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A Bayesian extension of phylogenetic generalized least squares (PGLS): incorporating uncertainty in the comparative study of trait relationships and evolutionary rates

Cite this dataset

Fuentes González, Jesualdo Arturo; Polly, P. David; Martins, Emília P. (2019). A Bayesian extension of phylogenetic generalized least squares (PGLS): incorporating uncertainty in the comparative study of trait relationships and evolutionary rates [Dataset]. Dryad.


Phylogenetic comparative methods use tree topology, branch lengths, and models of phenotypic change to take into account non-independence in statistical analysis. However, these methods normally assume that trees and models are known without error. Approaches relying on evolutionary regimes also assume specific distributions of character states across a tree, which often result from ancestral state reconstructions that are subject to uncertainty. Several methods have been proposed to deal with some of these sources of uncertainty, but approaches accounting for all of them are less common. Here we show how Bayesian statistics facilitates this task while relaxing the homogeneous rate assumption of the well-known phylogenetic generalized least squares (PGLS) framework.  This Bayesian formulation allows uncertainty about phylogeny, evolutionary regimes, or other statistical parameters to be taken into account for studies as simple as testing for coevolution in two traits or as complex as testing whether bursts of phenotypic change are associated with evolutionary shifts in inter-trait correlations. A mixture of validation approaches indicate that the approach has good inferential properties and predictive performance. We provide suggestions for implementation and show its usefulness by exploring the coevolution of ankle posture and forefoot proportions in Carnivora.

Usage notes

There are two sets of data, one corresponds to the worked example and the other one to toy simulated data to test the scripts implementing the method described in the paper, which are also provided. Below we provide further details on the three sets: worked example, toy data, and R scripts.

Worked example

The worked example explores limb coevolution in the order Carnivora. Both phenotypic data (CarnData.cvs) and phylogenetic trees (CarnTrees.nex) are provided.

The phenotypic data inlcudes three variables for 102 carnivoran species: lengths for the third metacarpal (MC3L) and third proximal phalanx (fph3p), and posture codification (Digitigrady). The continuous variables (lengths) were obtained from Samuels et al. (2013; J Morphol), and the categorical variable (posture) from Polly (2010; Carnivoran evolution: New views on phylogeny, form, and function). See paper for full references. Polly (2010) proposed the posture variable based on the use of the heel during normal resting stance and during walking locomotion, recognizing three categories: plantigrade (heel in contact with the ground), semidigitigrade (heel may or may not be in contact with the ground during walking locomotion), and digitigrade (heel does not come in contact with the ground). This three-state categorization offers the advantage of recognizing a continuum in posture (with an intermediate state between plantigrady and digitigrady), which partially captures the continuous nature of ankle morphology. However, the intermediate state is ambiguous regarding the use of the heel during walking locomotion, making it little informative for our purposes (which link the coevolutionary pattern of limb morphology with locomotor performance). Therefore, our categorization reduced posture to two character states, clearly differentiating those carnivorans that keep the heel elevated during walking locomotion (digitigrady: 1) from the rest (plantigrady: 0).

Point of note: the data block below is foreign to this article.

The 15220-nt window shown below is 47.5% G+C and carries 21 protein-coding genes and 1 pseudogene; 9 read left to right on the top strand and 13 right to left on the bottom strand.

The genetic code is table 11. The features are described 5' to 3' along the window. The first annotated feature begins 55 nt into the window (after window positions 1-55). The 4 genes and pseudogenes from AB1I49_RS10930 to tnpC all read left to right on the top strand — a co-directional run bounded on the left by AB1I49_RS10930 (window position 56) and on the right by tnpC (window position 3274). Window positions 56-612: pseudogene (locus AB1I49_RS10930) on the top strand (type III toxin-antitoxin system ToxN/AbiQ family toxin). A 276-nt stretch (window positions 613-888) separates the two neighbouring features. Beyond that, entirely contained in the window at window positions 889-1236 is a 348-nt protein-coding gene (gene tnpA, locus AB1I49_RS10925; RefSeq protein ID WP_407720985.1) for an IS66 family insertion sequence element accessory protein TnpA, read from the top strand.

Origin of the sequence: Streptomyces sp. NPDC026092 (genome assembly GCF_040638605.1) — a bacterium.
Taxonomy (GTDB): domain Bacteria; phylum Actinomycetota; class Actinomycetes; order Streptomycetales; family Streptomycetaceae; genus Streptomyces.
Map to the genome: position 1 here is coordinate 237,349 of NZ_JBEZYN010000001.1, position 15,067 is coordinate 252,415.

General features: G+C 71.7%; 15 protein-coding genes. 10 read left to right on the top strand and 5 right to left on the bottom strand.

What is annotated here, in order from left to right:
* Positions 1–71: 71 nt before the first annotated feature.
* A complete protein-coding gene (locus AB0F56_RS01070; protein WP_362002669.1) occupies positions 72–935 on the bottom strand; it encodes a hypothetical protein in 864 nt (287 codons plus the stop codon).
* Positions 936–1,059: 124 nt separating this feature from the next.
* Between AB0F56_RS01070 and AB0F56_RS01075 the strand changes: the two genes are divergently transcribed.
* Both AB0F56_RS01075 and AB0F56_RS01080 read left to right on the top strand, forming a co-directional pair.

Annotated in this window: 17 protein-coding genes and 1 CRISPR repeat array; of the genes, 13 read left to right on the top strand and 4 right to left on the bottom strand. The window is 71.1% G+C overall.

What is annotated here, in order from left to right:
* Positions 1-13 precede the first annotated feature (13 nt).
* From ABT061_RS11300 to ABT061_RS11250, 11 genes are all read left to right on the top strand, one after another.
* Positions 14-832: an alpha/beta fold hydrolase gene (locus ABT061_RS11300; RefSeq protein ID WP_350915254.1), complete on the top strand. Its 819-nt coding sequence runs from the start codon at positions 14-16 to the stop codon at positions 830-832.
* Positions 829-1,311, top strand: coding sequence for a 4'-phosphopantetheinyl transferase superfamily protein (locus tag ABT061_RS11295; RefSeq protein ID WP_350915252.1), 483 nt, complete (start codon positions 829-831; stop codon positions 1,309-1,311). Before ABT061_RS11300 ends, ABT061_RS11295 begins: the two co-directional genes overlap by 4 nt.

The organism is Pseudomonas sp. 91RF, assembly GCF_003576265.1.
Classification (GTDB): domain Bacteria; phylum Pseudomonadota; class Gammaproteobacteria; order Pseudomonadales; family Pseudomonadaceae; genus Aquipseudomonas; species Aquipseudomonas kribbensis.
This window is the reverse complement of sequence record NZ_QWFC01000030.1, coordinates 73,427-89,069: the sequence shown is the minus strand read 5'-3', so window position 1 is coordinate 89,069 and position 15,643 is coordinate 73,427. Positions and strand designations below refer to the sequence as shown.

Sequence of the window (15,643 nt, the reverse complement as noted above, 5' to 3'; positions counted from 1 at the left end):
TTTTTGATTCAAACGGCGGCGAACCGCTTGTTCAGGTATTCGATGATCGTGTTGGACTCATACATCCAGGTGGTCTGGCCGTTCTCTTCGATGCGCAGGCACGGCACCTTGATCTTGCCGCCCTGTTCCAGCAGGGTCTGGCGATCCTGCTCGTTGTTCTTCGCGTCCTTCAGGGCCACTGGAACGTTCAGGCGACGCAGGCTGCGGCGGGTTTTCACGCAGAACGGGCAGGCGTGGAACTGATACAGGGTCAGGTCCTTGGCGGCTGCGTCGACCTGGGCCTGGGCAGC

The phylogenies correspond to a posterior distribution of 1000 dated trees pruned from the 10kTrees project (Arnold et al. 2010; Evol Anthropol). See paper for reference and further details about the phylogeny. 

Toy data

The files of the toy dataset allow testing the scripts provided in this package (see below). The toy simulated data (Data.csv) emulates the variable system of the worked example (CarnData.csv) and was generated with the R packages phytools and geiger. It is accompanied by a sample of 10 trees with 5 stochastic character mappings reconstructed for each of them (Maps.tre), which can be generated with programs such as SIMMAP or phytools.

R scripts

The main script implements the mixed model described in the paper (MM.R), but scripts implementing specific models of phylogenetic relatedness are also provided: Lambda model (LM.R), Brownian motion (BM.R), and non-phylogenetic analysis (IID.R). Each file allows accounting for both equal and unequal rates, and currently calls the toy data files (Data.csv and Maps.tre) as inputs (thus, the toy data files can be used as templates to prepare new files to be analyzed with the scripts). 

The scripts modify codes from de Villemereuil et al. (2012: BMC Evol Biol) and Kruschke (2011; Doing Bayesian Data Analysis: A Tutorial with R and BUGS), and require prior installation of the program JAGS as well as the R packages rjags, ape, and phytools (See paper for full references). Detailed instructions on installing JAGS can be found at the website of Kruschke (2011). This resource also offers detailed explanations (with codes) on processing the MCMC outputs, which can be helpful as the scripts provided here incorporate very basic descriptions of the posterior distributions (based on posterior means, medians, and credible intervals).


National Science Foundation, Award: IOS-1257562

National Science Foundation, Award: EAR-1338298

National Science Foundation, Award: EAR-0843935

Colciencias, Award: Becas Caldas 497-2009